The Journey to Here: Guest Blog Post by Katie Virtue…Enjoy!
December 09, 2012
We interrupt our regular programming to bring you this special blog post by me: Katie! I’m an apprentice with Follow the Leader and some of you may have taken classes that I assisted. Normally you hear me talking about leash walking, or basic positions, but today I want to talk to you about the topic that defines me as a trainer, and that’s being advocates for our dogs. Bear with me, as this is a long post but it’s a story that I need to tell. Kudos to you if you make it all the way to the end!
One thing we always tell you in class is to question everything we do. We encourage our students to read widely, and train wisely. If you don’t like or understand something we’re doing, don’t follow us blindly. Ask us why we do what we do, and how we can tailor our techniques for you and your dog. We may know a lot about training, but at the end of the day, you are an expert on your own dog. It’s your job to be your dog’s spokesperson in every aspect of its life. This is a lesson I wish someone had taught me long before Jon and Danielle ever did. Allow me to explain.
I have a four year old great dane named Scarlett, and she is without a doubt the love of my life (ssh, don’t tell my boyfriend). From the day she came home to me, I vowed that I would do everything I could to start her off on the right foot so that we could eventually do therapy visits to schools and hospitals together. It was a really nice dream, but sadly, it was a dream that never came to reality. Far from it. And it’s my own fault. I failed to stand up for my dog, and I am still paying the price.
Scarlett was a terrible puppy. Actually, that’s not entirely true. She was wonderful in the sense that she peed and pooped outside, slept well in her crate, and loved people and dogs. But she was terrible in the sense that she had endless energy, pulled like a mack truck on leash, and liked to jump up and bite my arms in play, leaving painful bruises. Constantly. By the time she was seven months old I’d had enough and decided to send her to my breeder’s for a board and train. The thing about board and trains is quite simple: you’re not there. The person who has your dog is free to do what they like, and there’s nothing you can do about it. How can you stand up for your dog if you’re not there? I knew my breeder used things like alpha rolls and shock collars, and the decision was mine to leave her there. I regret it every day. I know she wasn’t abused, in fact, they loved her very much. But they unwittingly did a lot of damage. Just because their training philosophy worked for their dogs, it didn’t mean that it would work for mine. And it didn’t. In fact, things got so much worse once she came home. A switch had flipped and it was downhill from there.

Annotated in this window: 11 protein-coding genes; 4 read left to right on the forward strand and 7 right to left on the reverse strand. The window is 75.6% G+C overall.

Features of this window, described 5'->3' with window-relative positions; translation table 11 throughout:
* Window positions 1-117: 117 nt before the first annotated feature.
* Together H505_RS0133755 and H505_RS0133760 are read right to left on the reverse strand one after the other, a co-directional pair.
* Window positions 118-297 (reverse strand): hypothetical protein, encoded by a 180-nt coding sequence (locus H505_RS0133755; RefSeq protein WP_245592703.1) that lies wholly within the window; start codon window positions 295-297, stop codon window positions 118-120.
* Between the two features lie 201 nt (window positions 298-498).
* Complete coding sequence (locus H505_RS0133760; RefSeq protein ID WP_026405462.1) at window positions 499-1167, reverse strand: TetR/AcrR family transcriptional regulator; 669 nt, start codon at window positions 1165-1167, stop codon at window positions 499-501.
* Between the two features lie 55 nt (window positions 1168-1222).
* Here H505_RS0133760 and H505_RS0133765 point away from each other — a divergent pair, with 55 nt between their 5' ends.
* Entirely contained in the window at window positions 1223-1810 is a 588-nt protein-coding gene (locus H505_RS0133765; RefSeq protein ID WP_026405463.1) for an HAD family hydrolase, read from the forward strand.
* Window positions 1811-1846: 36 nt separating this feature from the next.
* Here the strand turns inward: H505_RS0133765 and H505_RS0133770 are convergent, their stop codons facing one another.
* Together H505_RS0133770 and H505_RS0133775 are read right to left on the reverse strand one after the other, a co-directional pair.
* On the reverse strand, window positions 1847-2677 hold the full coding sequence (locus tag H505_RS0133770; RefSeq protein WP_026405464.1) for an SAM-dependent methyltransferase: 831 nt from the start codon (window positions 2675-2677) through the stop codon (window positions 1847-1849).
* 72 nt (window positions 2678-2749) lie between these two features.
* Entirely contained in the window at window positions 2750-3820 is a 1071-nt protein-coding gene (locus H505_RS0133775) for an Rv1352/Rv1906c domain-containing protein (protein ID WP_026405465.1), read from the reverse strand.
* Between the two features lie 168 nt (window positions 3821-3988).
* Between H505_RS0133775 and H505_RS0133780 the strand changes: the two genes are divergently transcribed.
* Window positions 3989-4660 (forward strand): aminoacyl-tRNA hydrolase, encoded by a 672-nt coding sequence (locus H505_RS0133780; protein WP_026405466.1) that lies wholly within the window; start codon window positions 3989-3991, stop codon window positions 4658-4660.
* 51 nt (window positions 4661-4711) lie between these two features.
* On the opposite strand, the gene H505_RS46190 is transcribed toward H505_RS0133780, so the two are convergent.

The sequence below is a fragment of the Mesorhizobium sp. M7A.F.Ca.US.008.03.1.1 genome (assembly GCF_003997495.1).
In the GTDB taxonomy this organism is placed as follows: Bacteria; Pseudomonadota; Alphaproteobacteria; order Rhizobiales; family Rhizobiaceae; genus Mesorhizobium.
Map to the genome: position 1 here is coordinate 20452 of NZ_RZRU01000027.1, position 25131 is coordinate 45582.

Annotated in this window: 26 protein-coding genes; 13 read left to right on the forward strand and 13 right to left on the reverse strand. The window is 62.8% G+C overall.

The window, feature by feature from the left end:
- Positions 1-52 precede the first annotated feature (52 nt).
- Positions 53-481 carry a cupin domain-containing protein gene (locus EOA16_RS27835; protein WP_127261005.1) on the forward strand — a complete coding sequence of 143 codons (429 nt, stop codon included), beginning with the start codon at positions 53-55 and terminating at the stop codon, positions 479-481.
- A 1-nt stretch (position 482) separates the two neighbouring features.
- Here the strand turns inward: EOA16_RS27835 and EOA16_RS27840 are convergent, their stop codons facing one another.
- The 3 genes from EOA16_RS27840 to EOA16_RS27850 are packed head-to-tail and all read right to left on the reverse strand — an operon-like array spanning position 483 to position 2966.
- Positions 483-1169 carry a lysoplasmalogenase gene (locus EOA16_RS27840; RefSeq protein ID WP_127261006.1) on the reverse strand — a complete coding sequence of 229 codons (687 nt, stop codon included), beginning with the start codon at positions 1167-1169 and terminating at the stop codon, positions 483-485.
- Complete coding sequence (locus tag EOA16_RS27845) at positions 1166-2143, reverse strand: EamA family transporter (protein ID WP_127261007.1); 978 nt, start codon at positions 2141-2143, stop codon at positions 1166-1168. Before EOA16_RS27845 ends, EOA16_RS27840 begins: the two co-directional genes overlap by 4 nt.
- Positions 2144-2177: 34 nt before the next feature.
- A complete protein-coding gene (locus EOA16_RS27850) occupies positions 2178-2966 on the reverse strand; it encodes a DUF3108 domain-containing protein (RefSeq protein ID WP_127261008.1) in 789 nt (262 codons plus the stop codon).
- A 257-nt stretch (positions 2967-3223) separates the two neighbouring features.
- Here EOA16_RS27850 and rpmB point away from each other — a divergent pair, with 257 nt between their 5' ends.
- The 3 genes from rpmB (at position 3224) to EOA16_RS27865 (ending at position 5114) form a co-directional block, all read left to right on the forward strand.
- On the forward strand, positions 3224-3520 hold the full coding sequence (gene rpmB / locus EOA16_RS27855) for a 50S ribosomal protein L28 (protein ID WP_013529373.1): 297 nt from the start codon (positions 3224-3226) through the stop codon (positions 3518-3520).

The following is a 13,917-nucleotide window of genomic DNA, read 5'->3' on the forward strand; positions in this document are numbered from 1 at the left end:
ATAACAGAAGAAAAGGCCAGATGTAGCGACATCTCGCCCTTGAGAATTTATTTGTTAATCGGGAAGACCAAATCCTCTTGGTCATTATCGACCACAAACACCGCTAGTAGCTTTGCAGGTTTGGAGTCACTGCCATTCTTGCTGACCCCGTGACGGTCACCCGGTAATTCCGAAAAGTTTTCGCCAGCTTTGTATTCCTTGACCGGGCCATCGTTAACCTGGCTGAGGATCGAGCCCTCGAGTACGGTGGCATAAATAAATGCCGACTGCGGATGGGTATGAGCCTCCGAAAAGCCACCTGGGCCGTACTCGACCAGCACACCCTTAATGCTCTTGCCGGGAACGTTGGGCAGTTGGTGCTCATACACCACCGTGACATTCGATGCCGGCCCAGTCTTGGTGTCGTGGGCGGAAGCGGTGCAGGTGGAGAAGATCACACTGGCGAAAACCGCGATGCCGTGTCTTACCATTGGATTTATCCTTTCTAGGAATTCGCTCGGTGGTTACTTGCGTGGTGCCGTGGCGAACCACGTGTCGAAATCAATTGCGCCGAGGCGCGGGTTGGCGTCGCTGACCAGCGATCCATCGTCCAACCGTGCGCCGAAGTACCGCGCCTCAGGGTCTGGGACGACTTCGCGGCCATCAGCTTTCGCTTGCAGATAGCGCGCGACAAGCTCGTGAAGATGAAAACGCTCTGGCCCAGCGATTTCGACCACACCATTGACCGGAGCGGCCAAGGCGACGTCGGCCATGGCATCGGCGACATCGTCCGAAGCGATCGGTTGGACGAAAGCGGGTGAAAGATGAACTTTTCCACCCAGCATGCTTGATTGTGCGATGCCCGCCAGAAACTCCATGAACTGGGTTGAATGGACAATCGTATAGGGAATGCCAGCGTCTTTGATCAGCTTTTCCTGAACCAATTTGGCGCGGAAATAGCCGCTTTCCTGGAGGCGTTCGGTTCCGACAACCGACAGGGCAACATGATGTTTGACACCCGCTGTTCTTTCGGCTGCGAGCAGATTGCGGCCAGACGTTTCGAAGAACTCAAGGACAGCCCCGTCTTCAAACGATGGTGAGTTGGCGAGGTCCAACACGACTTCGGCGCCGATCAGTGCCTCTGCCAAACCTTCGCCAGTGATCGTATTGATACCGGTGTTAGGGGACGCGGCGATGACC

As part of Scarlett’s continued training, I was told to buy a shock collar for the dog parks and stop letting her greet new people because she was so focused on everyone else when she should have been focusing on me. I blindly followed every word of advice I was given, even if I didn’t particularly like what I was doing. What I did like was the sense of control that I got after having gone so long without any control whatsoever. But it soon became apparent that my formerly loving puppy was at risk for biting a dog or person.
Suddenly she was engaging in fights at the dog park (due to the negative association to other dogs, thanks to the shock collar and prong collar) and was lunging at people on the streets for getting too close to us (due to lack of socialisation). She didn’t trust other dogs, other people, and most of all – she didn’t trust me. I wanted to be her best friend, but in her eyes I was unpredictable and mean. The exact opposite of what I wanted to be. And all because I didn’t stand up for her when I should have, and blindly followed training advice from someone who really doesn’t know the first thing about it. Why would she trust me after all that? I wouldn’t trust me either.